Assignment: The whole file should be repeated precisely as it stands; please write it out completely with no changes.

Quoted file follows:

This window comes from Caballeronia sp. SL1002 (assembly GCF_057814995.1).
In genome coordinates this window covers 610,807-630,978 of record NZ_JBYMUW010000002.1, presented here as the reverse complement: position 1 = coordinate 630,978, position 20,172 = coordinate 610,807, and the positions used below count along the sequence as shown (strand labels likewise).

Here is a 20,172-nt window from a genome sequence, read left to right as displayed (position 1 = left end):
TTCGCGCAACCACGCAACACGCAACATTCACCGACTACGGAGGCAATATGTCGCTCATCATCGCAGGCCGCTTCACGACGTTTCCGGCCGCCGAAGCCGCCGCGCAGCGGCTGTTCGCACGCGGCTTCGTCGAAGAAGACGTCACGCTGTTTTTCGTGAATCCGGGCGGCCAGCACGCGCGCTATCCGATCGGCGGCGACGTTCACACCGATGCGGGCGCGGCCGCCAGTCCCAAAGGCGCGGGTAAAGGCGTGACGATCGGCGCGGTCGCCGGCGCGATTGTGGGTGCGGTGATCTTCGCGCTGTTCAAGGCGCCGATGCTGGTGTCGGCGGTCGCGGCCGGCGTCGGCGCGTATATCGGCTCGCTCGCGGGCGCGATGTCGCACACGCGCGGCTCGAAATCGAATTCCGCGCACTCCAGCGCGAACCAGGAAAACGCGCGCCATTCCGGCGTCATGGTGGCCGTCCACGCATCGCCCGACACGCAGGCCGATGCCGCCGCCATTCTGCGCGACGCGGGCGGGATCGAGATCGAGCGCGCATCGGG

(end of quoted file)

This window comes from Caballeronia sp. SL1002 (assembly GCF_057814995.1).
In genome coordinates this window covers 610,807-630,978 of record NZ_JBYMUW010000002.1, presented here as the reverse complement: position 1 = coordinate 630,978, position 20,172 = coordinate 610,807, and the positions used below count along the sequence as shown (strand labels likewise).

Here is a 20,172-nt window from a genome sequence, read left to right as displayed (position 1 = left end):
TTCGCGCAACCACGCAACACGCAACATTCACCGACTACGGAGGCAATATGTCGCTCATCATCGCAGGCCGCTTCACGACGTTTCCGGCCGCCGAAGCCGCCGCGCAGCGGCTGTTCGCACGCGGCTTCGTCGAAGAAGACGTCACGCTGTTTTTCGTGAATCCGGGCGGCCAGCACGCGCGCTATCCGATCGGCGGCGACGTTCACACCGATGCGGGCGCGGCCGCCAGTCCCAAAGGCGCGGGTAAAGGCGTGACGATCGGCGCGGTCGCCGGCGCGATTGTGGGTGCGGTGATCTTCGCGCTGTTCAAGGCGCCGATGCTGGTGTCGGCGGTCGCGGCCGGCGTCGGCGCGTATATCGGCTCGCTCGCGGGCGCGATGTCGCACACGCGCGGCTCGAAATCGAATTCCGCGCACTCCAGCGCGAACCAGGAAAACGCGCGCCATTCCGGCGTCATGGTGGCCGTCCACGCATCGCCCGACACGCAGGCCGATGCCGCCGCCATTCTGCGCGACGCGGGCGGGATCGAGATCGAGCGCGCATCGGG